With debut feature Searching, filmmaker Aneesh Chaganty created surprising poignancy and tension in a thriller that played out entirely from a laptop screen. His follow-up, Run, takes a giant step forward, delivering a more conventional feature full of Hitchcockian suspense and one deranged cat-and-mouse game. It may not get as twisty or surprising as Chaganty’s previous effort, but Run does deliver on breakneck thrills and entertainment value.
Run opens with a scene that sees a group of doctors clustered around a premature baby, doing everything they can to spark life. The baby’s mother, Diane Sherman (Sarah Paulson), nervously awaits news. Cut to seventeen years later, Diane lives alone at a rural home with daughter Chloe (Kiera Allen), who uses a wheelchair. Chloe is homeschooled and on a strict regimen of an obscene number of prescription medications for many maladies assumed to stem from birth. The teen is desperate to begin life outside of the home she’d been raised, eagerly awaiting acceptance letters for college. Then she finds a new prescription bottle with her mother’s name on it, not hers, and it arouses a suspicion that escalates.
Diane might be keeping a very sinister secret from her.
Chaganty keeps the tension tautly wound throughout, moving the narrative along at a brisk clip. There’s no fat on this lean thriller. There’s also not much in the way of surprises; you get exactly what you expect here. What keeps it engaging is the sharp editing, stellar suspense, and two lead performances that sell the hell out of a plot that could read as schlocky melodrama in lesser hands. It helps that it’s framed from Chloe’s perspective as she pieces everything together while under firm lock and key.
Paulson’s Diane is deranged. She’s every bit the doting mother that she claims but in the most harmful way. Newcomer Allen more than holds her own against Paulson, offering a savvy protagonist and a formidable opponent in a breathless cat-and-mouse thriller. Allen herself is a wheelchair user. It adds a necessary authenticity to her character; the physicality and athleticism involved in maneuvering the wheelchair in the more intense, action-based sequences could only come from someone with experience in using one. This, combined with Allen’s natural affability, gives Chloe effortless rooting interest.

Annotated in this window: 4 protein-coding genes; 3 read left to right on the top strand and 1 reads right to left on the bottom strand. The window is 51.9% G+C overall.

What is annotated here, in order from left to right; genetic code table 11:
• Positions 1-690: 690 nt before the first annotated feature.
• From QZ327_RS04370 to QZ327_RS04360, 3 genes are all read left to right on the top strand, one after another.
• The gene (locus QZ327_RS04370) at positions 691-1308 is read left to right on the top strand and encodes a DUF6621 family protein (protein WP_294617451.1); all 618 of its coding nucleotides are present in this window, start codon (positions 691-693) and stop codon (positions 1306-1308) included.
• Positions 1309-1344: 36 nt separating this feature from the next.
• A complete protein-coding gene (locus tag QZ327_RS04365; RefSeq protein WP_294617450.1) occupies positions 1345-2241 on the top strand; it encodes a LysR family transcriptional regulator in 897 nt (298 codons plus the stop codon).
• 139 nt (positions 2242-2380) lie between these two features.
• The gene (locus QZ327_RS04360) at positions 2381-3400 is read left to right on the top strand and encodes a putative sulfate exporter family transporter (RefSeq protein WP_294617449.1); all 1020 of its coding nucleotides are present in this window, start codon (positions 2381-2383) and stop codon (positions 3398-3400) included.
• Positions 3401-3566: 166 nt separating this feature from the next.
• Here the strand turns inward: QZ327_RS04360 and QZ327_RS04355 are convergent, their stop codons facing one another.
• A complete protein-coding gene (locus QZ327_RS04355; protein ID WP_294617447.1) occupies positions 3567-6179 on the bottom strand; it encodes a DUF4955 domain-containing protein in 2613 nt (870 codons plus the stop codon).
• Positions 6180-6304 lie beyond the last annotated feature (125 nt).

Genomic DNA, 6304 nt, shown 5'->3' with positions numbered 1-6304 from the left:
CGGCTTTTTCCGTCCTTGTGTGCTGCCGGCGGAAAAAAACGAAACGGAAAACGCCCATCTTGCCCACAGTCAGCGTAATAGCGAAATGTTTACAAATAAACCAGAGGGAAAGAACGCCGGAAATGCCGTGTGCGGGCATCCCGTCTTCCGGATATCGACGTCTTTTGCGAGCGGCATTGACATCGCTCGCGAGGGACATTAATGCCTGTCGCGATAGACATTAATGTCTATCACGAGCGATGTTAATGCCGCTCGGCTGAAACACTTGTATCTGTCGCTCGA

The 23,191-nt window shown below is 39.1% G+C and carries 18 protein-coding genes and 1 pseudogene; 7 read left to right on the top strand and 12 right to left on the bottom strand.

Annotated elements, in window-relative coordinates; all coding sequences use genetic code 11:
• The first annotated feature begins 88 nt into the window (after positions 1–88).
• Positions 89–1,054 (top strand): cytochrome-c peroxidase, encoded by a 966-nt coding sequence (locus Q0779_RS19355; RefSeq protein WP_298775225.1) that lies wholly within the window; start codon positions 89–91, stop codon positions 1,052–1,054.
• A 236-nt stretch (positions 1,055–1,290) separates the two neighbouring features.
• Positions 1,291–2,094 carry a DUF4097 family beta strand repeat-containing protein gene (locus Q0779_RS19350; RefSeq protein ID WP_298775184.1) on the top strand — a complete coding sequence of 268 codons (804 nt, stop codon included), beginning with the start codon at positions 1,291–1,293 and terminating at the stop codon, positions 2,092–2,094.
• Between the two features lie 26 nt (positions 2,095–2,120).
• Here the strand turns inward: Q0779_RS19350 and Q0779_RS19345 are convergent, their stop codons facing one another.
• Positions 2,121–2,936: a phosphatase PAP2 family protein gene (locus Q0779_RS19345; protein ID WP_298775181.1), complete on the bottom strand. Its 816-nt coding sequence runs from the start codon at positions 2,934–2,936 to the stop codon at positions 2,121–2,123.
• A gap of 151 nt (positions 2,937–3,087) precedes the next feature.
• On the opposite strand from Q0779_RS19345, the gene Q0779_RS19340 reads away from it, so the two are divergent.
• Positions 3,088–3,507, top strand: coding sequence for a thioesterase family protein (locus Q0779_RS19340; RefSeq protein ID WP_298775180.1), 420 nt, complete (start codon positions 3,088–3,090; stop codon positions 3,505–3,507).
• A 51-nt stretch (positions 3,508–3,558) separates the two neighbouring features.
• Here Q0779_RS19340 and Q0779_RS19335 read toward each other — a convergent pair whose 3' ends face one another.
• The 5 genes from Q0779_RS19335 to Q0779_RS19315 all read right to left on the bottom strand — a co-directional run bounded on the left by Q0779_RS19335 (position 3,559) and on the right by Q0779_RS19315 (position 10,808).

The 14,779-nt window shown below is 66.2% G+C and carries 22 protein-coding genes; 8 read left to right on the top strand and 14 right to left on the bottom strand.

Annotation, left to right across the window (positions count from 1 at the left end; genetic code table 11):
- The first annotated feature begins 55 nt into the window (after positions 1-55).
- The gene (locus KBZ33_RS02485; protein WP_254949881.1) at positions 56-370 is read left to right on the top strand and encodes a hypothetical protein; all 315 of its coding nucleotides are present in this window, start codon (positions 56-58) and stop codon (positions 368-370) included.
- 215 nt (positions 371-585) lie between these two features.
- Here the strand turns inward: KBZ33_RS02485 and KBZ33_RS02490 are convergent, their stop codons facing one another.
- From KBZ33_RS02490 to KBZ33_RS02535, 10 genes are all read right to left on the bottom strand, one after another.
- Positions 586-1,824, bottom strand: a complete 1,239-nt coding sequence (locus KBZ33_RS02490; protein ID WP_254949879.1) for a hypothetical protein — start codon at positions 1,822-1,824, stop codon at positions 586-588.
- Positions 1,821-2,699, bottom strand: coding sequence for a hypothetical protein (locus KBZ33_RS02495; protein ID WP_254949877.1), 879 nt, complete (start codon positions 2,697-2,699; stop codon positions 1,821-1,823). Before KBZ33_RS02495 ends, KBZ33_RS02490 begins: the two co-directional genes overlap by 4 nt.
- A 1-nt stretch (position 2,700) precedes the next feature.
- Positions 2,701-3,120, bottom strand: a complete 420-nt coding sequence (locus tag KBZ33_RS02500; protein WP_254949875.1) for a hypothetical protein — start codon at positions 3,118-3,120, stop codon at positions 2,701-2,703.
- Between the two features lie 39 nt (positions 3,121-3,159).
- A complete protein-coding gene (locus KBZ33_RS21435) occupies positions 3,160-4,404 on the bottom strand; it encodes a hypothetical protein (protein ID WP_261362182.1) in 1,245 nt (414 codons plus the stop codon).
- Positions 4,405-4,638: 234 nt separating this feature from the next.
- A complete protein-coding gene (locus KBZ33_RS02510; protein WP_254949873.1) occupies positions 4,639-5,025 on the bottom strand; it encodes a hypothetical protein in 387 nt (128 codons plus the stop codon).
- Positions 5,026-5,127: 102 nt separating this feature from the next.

The script, co-written by Chaganty and Sev Ohanian, struggles with a suspension of disbelief in a couple of key places. Chloe jumps right into the mistrust of her mother at the first suspicious sign. Sure, she’s not wrong, but it’s a giant leap to make considering her mother is essentially her whole world. There’s also a tacked-on coda that feels unnecessary outside of delivering one final punchline. Don’t expect much depth, either.
Run is well-crafted and a highly entertaining thriller that’ll keep you hooked from beginning to end. It’s well shot and edited, and grounded by two fantastic leading ladies. Chaganty has a firm grasp on building Hitchcockian suspense levels and knows how to keep things moving along at breakneck speed. There are no real surprises in store, but that’s okay. Even with a basic plot we’ve seen before, Run delivers on the thrills.
Run will release exclusively on Hulu on November 20, 2020.